A huge motivator for me at school was my parents pointing out how un fun it would be to spend my days working behind the check out counter at the supermarket because thats what would be waiting for me if I didnt do well at school. Whether thats what would have happened or not is up for debate, but the point is it was a great motivator. Maybe something like this would motivate your teen too?
If I had to some up this post with one word, it would be positivity. Thats what has the best chance of getting your teen to see the importance of putting in the effort at high school.
67. Ways To Maximize Your Output During An Exam
Good grades are won and lost in the way students approach the actual sitting of the exam.
Obviously its the hard work put in before exams that counts the most, but it would be a huge mistake for your teen to not appreciate how important having an in exam strategy is.
Today Im talking about the 3 most important things to do in an exam to ensure your teen gets the most out of their exam time.
68. Make the most of your reading time
Most exams allow for about 15 minutes of reading time before the exam actually starts. This time is not 15 minutes of leisure time, its 15 minutes that can make or break your teens exam results.
This time is invaluable. It allows your teen to read over the exam, get an idea of its length and format, and sometimes they might even be able to start jotting points down on scrap paper. The most important thing for your teen to do FIRST, is to skim read the whole exam. Dont let them underestimate how important this is.
Its crucial that your teen does this so they know how long the exam is before they start writing.
Some exams will allow your teen to write on scrap paper before writing time starts. If theyre only allowed to read, then just make sure they read as much of the exam as possible, and that they start to think about their answers.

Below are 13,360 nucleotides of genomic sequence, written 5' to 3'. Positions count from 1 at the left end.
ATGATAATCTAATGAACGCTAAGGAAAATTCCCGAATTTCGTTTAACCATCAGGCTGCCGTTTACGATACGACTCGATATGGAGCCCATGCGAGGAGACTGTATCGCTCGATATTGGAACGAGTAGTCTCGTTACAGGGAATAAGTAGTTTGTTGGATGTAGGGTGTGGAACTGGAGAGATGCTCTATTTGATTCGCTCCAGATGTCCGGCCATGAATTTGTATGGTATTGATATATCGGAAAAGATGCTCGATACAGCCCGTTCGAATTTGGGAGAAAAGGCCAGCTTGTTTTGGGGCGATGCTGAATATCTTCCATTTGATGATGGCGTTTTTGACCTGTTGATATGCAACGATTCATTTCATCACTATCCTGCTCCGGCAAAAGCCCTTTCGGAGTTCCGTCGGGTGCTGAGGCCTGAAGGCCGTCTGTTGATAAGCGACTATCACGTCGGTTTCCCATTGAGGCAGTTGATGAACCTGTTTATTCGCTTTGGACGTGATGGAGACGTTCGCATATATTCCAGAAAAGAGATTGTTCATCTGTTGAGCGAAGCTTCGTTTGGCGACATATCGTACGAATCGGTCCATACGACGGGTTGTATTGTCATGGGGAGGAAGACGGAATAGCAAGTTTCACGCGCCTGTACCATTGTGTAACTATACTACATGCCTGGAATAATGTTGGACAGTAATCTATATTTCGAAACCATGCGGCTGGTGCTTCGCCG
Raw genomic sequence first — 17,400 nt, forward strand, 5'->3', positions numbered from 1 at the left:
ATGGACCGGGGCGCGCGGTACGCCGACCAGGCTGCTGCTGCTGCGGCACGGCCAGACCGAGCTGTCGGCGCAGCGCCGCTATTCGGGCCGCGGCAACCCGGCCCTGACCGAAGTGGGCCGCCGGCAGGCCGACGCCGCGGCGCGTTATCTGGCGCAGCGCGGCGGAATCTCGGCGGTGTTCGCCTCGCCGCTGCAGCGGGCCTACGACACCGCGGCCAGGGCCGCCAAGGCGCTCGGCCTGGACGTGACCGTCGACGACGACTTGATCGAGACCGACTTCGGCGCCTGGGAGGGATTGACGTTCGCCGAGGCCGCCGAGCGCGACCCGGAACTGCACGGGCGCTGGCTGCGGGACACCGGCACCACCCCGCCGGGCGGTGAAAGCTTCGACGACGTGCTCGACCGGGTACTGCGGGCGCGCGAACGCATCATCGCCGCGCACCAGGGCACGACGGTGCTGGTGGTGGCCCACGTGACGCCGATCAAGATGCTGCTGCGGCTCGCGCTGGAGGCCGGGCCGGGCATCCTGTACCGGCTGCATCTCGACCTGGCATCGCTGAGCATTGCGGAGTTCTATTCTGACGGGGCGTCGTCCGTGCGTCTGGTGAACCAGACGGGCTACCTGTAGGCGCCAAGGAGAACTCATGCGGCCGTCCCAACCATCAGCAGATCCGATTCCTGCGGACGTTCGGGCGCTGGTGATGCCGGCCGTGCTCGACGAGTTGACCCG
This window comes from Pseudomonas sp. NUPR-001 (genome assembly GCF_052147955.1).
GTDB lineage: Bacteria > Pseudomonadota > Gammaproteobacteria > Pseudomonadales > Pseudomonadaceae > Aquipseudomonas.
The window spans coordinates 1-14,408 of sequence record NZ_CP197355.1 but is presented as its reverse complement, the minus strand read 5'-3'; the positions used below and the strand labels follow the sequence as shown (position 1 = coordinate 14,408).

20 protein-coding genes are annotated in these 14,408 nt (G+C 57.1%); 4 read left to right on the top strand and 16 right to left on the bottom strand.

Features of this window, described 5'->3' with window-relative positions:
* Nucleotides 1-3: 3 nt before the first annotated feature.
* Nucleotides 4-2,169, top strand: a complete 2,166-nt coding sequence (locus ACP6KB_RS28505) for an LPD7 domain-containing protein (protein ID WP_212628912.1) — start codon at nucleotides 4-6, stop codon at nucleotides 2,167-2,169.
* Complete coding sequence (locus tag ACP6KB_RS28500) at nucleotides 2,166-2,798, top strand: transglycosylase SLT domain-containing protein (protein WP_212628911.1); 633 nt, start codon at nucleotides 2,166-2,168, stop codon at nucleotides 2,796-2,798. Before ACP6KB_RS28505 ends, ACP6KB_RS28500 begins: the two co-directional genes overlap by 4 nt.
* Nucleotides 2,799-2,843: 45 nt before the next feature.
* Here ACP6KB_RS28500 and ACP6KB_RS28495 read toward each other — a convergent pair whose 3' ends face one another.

69. Stick to your time schedule
Students who get good grades dont only know their stuff, they time manage their exams too. One of the biggest mistakes your teen can make is to spend more than the allocated time on one question and consequently run out of time on another. At the end of the day, what counts is the overall grade your teen gets for the subject. There arent any prizes for answering one question incredibly well when you fail to answer five other questions worth just as many marks. Your teen MUST plan their exam time, and stick to this schedule.
70. Take a moment and breathe
Being in an exam room is a high stress environment. All of the work your teen has put in leading up to it depends on the next few hours, and theres usually a huge time pressure.
This pressure cooker environment can play funny tricks on your mind. About an hour after my last exam a couple of weeks ago, I realised that I forgot to include something really, really obvious in an essay. It was a point that I knew really well. There was no reason for me to forget it in the exam.
The exam environment can also make you include irrelevant information. Getting good grades is about quality, not quantity, so its equally important that your teen doesnt waffle on about something thats not relevant. They should ask themselves before they launch into something,